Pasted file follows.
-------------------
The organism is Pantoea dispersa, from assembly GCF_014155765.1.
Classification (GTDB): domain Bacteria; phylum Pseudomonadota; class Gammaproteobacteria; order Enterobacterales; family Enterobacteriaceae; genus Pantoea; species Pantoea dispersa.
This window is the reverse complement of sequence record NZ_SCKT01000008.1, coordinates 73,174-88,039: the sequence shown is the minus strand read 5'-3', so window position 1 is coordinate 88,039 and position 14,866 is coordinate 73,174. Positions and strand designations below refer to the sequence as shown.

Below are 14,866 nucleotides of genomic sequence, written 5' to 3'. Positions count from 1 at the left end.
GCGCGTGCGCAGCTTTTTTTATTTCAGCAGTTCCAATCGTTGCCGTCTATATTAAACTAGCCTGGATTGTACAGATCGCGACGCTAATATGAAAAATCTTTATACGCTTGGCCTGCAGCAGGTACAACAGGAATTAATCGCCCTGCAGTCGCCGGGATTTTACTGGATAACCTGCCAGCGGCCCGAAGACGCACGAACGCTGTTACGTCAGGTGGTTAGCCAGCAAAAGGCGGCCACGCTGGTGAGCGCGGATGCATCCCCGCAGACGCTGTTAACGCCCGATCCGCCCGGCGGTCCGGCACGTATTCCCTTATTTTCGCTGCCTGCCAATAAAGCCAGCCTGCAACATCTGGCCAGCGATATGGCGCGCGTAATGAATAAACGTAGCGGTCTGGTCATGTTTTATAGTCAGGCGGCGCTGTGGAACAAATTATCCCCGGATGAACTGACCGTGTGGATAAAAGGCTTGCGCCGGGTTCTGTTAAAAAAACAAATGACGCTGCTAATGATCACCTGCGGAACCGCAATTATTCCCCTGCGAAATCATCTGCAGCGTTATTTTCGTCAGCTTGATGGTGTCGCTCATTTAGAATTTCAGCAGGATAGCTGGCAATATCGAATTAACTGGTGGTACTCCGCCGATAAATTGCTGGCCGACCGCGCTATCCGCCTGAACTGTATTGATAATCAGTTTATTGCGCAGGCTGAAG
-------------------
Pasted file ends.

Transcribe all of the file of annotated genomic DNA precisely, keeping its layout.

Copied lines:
The organism is Pantoea dispersa, from assembly GCF_014155765.1.
Classification (GTDB): domain Bacteria; phylum Pseudomonadota; class Gammaproteobacteria; order Enterobacterales; family Enterobacteriaceae; genus Pantoea; species Pantoea dispersa.
This window is the reverse complement of sequence record NZ_SCKT01000008.1, coordinates 73,174-88,039: the sequence shown is the minus strand read 5'-3', so window position 1 is coordinate 88,039 and position 14,866 is coordinate 73,174. Positions and strand designations below refer to the sequence as shown.

Below are 14,866 nucleotides of genomic sequence, written 5' to 3'. Positions count from 1 at the left end.
GCGCGTGCGCAGCTTTTTTTATTTCAGCAGTTCCAATCGTTGCCGTCTATATTAAACTAGCCTGGATTGTACAGATCGCGACGCTAATATGAAAAATCTTTATACGCTTGGCCTGCAGCAGGTACAACAGGAATTAATCGCCCTGCAGTCGCCGGGATTTTACTGGATAACCTGCCAGCGGCCCGAAGACGCACGAACGCTGTTACGTCAGGTGGTTAGCCAGCAAAAGGCGGCCACGCTGGTGAGCGCGGATGCATCCCCGCAGACGCTGTTAACGCCCGATCCGCCCGGCGGTCCGGCACGTATTCCCTTATTTTCGCTGCCTGCCAATAAAGCCAGCCTGCAACATCTGGCCAGCGATATGGCGCGCGTAATGAATAAACGTAGCGGTCTGGTCATGTTTTATAGTCAGGCGGCGCTGTGGAACAAATTATCCCCGGATGAACTGACCGTGTGGATAAAAGGCTTGCGCCGGGTTCTGTTAAAAAAACAAATGACGCTGCTAATGATCACCTGCGGAACCGCAATTATTCCCCTGCGAAATCATCTGCAGCGTTATTTTCGTCAGCTTGATGGTGTCGCTCATTTAGAATTTCAGCAGGATAGCTGGCAATATCGAATTAACTGGTGGTACTCCGCCGATAAATTGCTGGCCGACCGCGCTATCCGCCTGAACTGTATTGATAATCAGTTTATTGCGCAGGCTGAAG